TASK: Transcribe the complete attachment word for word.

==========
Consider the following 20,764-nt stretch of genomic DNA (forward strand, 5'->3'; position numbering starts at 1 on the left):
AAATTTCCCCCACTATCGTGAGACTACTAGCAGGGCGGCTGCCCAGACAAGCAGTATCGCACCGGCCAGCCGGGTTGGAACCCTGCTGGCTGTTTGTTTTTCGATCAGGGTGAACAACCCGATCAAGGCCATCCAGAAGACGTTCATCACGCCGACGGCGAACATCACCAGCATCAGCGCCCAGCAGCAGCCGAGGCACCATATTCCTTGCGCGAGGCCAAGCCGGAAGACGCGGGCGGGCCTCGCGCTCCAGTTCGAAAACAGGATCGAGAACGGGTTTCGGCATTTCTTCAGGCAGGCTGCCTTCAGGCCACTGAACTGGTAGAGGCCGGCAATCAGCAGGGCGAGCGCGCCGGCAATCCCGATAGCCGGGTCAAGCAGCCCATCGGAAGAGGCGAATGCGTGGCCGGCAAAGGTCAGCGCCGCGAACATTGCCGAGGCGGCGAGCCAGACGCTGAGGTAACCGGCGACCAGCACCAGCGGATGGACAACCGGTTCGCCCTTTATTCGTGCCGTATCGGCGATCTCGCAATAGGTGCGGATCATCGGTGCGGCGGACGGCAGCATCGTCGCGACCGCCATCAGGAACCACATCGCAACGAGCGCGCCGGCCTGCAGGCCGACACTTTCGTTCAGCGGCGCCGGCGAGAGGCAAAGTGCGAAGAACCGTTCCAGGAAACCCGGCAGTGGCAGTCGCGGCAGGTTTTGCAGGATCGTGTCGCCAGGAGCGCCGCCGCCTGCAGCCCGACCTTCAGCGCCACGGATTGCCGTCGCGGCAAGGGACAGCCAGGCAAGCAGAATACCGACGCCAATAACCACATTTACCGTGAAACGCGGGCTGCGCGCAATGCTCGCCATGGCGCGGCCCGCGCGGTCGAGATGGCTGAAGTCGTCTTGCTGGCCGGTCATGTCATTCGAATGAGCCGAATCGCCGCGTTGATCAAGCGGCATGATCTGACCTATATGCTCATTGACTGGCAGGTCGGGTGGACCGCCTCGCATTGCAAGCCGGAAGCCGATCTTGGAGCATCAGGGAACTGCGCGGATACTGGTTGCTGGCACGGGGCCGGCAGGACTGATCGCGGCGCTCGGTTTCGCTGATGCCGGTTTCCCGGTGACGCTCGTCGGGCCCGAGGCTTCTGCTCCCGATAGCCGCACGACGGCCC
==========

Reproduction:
Consider the following 20,764-nt stretch of genomic DNA (forward strand, 5'->3'; position numbering starts at 1 on the left):
AAATTTCCCCCACTATCGTGAGACTACTAGCAGGGCGGCTGCCCAGACAAGCAGTATCGCACCGGCCAGCCGGGTTGGAACCCTGCTGGCTGTTTGTTTTTCGATCAGGGTGAACAACCCGATCAAGGCCATCCAGAAGACGTTCATCACGCCGACGGCGAACATCACCAGCATCAGCGCCCAGCAGCAGCCGAGGCACCATATTCCTTGCGCGAGGCCAAGCCGGAAGACGCGGGCGGGCCTCGCGCTCCAGTTCGAAAACAGGATCGAGAACGGGTTTCGGCATTTCTTCAGGCAGGCTGCCTTCAGGCCACTGAACTGGTAGAGGCCGGCAATCAGCAGGGCGAGCGCGCCGGCAATCCCGATAGCCGGGTCAAGCAGCCCATCGGAAGAGGCGAATGCGTGGCCGGCAAAGGTCAGCGCCGCGAACATTGCCGAGGCGGCGAGCCAGACGCTGAGGTAACCGGCGACCAGCACCAGCGGATGGACAACCGGTTCGCCCTTTATTCGTGCCGTATCGGCGATCTCGCAATAGGTGCGGATCATCGGTGCGGCGGACGGCAGCATCGTCGCGACCGCCATCAGGAACCACATCGCAACGAGCGCGCCGGCCTGCAGGCCGACACTTTCGTTCAGCGGCGCCGGCGAGAGGCAAAGTGCGAAGAACCGTTCCAGGAAACCCGGCAGTGGCAGTCGCGGCAGGTTTTGCAGGATCGTGTCGCCAGGAGCGCCGCCGCCTGCAGCCCGACCTTCAGCGCCACGGATTGCCGTCGCGGCAAGGGACAGCCAGGCAAGCAGAATACCGACGCCAATAACCACATTTACCGTGAAACGCGGGCTGCGCGCAATGCTCGCCATGGCGCGGCCCGCGCGGTCGAGATGGCTGAAGTCGTCTTGCTGGCCGGTCATGTCATTCGAATGAGCCGAATCGCCGCGTTGATCAAGCGGCATGATCTGACCTATATGCTCATTGACTGGCAGGTCGGGTGGACCGCCTCGCATTGCAAGCCGGAAGCCGATCTTGGAGCATCAGGGAACTGCGCGGATACTGGTTGCTGGCACGGGGCCGGCAGGACTGATCGCGGCGCTCGGTTTCGCTGATGCCGGTTTCCCGGTGACGCTCGTCGGGCCCGAGGCTTCTGCTCCCGATAGCCGCACGACGGCCC